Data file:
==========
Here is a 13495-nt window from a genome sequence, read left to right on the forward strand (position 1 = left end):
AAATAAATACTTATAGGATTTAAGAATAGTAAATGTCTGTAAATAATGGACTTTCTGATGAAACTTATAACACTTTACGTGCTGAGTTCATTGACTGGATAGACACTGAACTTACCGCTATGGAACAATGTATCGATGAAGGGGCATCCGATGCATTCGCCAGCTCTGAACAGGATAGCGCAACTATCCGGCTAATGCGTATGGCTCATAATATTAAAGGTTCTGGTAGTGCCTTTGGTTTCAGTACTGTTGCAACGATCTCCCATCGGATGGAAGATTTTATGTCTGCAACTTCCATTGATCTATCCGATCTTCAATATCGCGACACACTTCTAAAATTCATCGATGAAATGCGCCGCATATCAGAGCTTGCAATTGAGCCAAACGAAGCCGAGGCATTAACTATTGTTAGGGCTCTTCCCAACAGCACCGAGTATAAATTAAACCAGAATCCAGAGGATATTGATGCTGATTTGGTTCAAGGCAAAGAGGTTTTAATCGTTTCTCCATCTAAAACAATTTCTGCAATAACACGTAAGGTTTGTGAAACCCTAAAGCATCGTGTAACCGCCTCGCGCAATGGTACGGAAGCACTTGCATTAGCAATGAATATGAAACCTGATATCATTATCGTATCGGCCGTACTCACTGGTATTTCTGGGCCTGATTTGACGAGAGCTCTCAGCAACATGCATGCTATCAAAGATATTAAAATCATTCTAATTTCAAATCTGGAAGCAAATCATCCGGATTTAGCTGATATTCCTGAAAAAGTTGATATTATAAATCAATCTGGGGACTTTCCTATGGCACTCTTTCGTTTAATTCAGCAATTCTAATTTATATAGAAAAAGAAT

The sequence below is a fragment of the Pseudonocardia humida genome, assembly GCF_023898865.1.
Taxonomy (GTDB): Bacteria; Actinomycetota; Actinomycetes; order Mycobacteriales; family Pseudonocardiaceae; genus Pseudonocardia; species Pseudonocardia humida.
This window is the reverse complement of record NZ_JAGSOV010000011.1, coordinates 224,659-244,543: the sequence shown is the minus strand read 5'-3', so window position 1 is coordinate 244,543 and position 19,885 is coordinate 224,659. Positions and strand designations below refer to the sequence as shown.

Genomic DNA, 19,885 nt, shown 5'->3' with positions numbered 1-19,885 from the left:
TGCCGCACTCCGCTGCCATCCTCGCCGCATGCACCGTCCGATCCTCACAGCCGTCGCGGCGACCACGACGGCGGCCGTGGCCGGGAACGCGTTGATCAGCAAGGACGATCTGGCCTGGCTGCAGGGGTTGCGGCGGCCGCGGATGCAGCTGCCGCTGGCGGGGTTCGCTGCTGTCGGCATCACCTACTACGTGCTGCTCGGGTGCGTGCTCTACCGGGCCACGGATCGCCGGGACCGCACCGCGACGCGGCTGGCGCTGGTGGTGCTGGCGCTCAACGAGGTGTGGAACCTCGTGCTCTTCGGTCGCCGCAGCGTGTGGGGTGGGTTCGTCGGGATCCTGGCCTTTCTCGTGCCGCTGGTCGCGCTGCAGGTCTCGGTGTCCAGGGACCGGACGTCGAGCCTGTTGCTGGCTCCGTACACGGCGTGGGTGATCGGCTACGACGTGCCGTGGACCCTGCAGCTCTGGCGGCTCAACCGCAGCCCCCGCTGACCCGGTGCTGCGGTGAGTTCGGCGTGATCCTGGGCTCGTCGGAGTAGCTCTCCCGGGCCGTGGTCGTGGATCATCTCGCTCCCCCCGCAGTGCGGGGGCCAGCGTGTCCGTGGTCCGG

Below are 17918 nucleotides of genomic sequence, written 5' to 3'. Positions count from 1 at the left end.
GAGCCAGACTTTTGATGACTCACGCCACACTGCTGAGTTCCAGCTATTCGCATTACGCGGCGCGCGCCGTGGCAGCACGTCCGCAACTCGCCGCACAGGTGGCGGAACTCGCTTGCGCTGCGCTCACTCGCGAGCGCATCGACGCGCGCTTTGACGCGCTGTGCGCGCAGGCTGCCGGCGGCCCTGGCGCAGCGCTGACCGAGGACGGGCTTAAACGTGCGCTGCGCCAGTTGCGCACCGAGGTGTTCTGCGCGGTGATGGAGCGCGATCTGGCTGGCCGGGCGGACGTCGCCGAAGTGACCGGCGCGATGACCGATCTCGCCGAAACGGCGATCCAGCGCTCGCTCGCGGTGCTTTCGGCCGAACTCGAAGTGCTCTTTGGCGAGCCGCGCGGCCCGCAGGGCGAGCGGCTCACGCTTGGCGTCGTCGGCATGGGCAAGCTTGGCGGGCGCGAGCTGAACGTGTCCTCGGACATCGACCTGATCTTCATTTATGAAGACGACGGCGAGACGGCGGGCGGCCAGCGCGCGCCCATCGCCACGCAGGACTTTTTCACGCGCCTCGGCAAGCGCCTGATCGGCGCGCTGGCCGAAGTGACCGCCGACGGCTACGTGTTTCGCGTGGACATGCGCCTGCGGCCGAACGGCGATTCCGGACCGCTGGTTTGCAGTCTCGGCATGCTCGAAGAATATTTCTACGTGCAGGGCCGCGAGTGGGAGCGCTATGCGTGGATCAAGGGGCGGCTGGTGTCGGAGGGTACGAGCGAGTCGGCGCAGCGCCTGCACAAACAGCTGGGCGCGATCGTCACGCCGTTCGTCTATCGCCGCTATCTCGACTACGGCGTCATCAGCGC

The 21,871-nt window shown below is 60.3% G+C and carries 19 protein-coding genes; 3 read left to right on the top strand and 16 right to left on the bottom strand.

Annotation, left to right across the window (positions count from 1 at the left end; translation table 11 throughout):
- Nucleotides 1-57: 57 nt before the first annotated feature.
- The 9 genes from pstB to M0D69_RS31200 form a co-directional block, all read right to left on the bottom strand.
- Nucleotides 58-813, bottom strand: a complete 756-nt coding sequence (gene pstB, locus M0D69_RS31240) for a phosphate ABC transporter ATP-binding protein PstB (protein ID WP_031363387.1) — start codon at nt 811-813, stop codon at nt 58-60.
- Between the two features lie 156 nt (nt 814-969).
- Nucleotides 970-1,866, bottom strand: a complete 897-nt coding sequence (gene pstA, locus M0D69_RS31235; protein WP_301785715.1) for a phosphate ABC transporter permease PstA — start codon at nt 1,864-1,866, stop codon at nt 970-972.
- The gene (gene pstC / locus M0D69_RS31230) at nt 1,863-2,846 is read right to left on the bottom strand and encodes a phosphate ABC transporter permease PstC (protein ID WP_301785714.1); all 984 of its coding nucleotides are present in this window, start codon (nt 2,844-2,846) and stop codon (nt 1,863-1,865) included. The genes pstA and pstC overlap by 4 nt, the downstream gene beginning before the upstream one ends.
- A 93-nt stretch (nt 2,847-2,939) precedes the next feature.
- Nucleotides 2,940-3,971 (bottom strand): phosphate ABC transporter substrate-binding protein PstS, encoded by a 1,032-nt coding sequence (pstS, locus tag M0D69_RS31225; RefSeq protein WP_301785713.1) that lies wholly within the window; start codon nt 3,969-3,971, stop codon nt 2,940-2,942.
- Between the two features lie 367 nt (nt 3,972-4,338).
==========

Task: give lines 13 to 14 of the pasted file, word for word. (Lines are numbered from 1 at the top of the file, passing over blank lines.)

- The 9 genes from pstB to M0D69_RS31200 form a co-directional block, all read right to left on the bottom strand.
- Nucleotides 58-813, bottom strand: a complete 756-nt coding sequence (gene pstB, locus M0D69_RS31240) for a phosphate ABC transporter ATP-binding protein PstB (protein ID WP_031363387.1) — start codon at nt 811-813, stop codon at nt 58-60.